There’s a book by Michael Rosen called We’re Going On A Bear Hunt. If you have had anything to do with small people in the last 25 years, there’s a high chance you’ll have come across it. When faced by each new obstacle, the characters sing ‘we can’t go over it, we can’t go under it, we’ve got to go through it!’
I have been reminded of this refrain recently. I usually write fluently and easily (editing is more of a pain for me than actually writing), but one particular commission has been causing me a problem. Writer’s block is a well-known phenomenon – the curse of the blank page. Block can take many forms – I refer to my two main ones as ‘research paralysis’ and ‘if I was going there, I wouldn’t start from here’.
I’m one of those people who want to know everything it’s possible to know about a subject. As a student, I felt very anxious about starting an essay if I didn’t feel I’d read every book and article available on the topic. This is, of course, unrealistic. Yes, research is important. Especially if much of your subject matter is historical, as mine is, it’s vital to understand both the subject and the context, and in particular to avoid the heinous crime of being anachronistic – introducing ideas or objects that didn’t exist yet in the period you are writing about. And if you are writing about living people, you need to get your facts right, and you can’t do that without research, lots of it, and using your critical faculties about what you are finding in your research.
However, the trick is to stop researching at some point, and start writing. I find this difficult! There’s always ‘just one more’ book, article or website that looks so interesting, and which might just yield that extra fact or perspective that would make all the difference to the piece you’re writing. It takes a fair bit of confidence to say ‘OK, I now know enough about this to write a robust, accurate and informative piece on the subject’. When is it ‘enough’?
If I was going there, I wouldn’t start from here
This is a reference to an apocryphal tale, sometimes set in Ireland or Scotland, where a tourist asks a local for directions to somewhere and is told ‘if I was going there, I wouldn’t start from here’. Mostly I enjoy specific writing commissions, but occasionally it can feel as if I don’t know where to start. Sometimes it can be about the format not matching the topic (‘write about this huge topic in 200 words’), or the style being inappropriate to the content (‘write about this complex argument, requiring lots of specialist knowledge and vocabulary, in a chatty tabloid style’). Not doing it isn’t an option – I’m a writer, this is my job, I’m being paid to do it. I can make lots of cups of coffee, go for a walk round the block, do the laundry, compulsively check Twitter, but the problem isn’t going to go away.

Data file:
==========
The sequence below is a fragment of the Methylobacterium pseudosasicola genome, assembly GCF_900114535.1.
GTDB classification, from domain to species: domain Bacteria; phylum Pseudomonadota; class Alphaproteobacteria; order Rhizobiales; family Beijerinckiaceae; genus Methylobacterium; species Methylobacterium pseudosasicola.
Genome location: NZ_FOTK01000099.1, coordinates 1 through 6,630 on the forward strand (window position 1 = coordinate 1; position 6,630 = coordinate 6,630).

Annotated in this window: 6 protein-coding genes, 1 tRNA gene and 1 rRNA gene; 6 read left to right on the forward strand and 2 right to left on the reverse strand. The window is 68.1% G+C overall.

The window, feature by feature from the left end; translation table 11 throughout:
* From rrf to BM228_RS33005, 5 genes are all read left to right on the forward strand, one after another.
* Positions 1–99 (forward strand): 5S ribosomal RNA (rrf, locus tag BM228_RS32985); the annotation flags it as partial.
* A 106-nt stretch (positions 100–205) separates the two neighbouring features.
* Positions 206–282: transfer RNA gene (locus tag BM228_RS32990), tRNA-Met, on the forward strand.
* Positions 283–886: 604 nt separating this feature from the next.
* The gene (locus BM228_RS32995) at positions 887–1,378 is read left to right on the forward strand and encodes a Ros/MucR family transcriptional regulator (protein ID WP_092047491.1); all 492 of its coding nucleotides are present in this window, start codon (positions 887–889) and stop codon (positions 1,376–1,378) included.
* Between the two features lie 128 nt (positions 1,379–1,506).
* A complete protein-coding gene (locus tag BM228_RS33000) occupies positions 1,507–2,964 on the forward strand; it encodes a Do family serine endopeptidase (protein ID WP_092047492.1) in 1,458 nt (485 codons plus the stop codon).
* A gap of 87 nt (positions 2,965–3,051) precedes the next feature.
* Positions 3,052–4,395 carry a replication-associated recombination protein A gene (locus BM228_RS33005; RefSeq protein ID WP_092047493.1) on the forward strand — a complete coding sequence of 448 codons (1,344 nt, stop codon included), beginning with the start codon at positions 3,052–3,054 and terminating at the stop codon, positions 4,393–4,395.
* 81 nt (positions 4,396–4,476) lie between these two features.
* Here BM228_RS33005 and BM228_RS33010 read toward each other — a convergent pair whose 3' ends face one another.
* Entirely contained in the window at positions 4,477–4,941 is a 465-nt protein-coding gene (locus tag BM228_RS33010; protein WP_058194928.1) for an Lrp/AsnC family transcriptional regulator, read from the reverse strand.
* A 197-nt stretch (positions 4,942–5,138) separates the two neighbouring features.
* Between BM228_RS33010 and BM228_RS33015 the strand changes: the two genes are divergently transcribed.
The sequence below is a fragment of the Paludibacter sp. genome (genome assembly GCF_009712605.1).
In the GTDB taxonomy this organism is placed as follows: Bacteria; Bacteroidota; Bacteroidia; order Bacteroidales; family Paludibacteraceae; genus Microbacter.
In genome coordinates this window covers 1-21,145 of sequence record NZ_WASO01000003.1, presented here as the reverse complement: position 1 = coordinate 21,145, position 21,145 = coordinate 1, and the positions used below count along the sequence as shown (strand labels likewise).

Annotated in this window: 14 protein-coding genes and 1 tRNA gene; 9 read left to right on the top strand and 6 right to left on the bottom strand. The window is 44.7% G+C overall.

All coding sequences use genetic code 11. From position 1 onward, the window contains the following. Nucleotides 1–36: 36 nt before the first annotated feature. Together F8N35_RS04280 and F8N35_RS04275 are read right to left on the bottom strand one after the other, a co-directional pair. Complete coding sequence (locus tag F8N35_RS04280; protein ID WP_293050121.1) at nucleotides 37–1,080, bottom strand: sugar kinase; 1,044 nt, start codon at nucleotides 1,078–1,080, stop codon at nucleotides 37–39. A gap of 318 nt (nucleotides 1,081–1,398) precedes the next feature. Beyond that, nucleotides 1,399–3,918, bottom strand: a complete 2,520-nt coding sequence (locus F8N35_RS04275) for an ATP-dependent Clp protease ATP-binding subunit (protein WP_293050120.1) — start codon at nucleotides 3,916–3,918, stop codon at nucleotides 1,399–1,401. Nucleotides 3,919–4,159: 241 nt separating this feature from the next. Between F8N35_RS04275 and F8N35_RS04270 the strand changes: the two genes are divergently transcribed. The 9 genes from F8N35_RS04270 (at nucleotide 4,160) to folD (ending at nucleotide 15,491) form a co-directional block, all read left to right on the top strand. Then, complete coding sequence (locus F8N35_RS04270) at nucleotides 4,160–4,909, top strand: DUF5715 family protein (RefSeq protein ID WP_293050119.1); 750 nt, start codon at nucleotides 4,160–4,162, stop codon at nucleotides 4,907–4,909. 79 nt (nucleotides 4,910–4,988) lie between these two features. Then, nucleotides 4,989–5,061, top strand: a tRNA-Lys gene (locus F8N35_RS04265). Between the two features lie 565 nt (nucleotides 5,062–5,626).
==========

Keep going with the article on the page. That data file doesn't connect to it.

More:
Can’t go over it, can’t go under it, got to go through it!
I’ve developed a few strategies for dealing with writer’s block. One is to write – anything, not necessarily related to thing I’m supposed to be writing, but just writing – simply to get the writing muscles exercised and moving again. Often, something will shift and the block will be removed.
Another is to go back and re-read the brief. Have I understood it wrongly? Is there some other way of approaching this? If all else fails, can I get the reader to collaborate with me in wrestling with this topic? For example, ‘I’ve been asked to write about X, but I didn’t know where to start, so first I tried looking at it from this point of view… what do you think? Then I tried if from this other perspective… how about this?’
Having a lot of different projects on the go at once is, I find, hugely helpful with writer’s block. If one article or post is not happening for me, there’s usually something else that’s going well, and it’s amazing how often one project will provide the solution to a block in another. The human brain is an amazing thing. And writer’s block must never be allowed to become permanent. If you can’t go over it, and can’t go under it, you’ve got to go through it!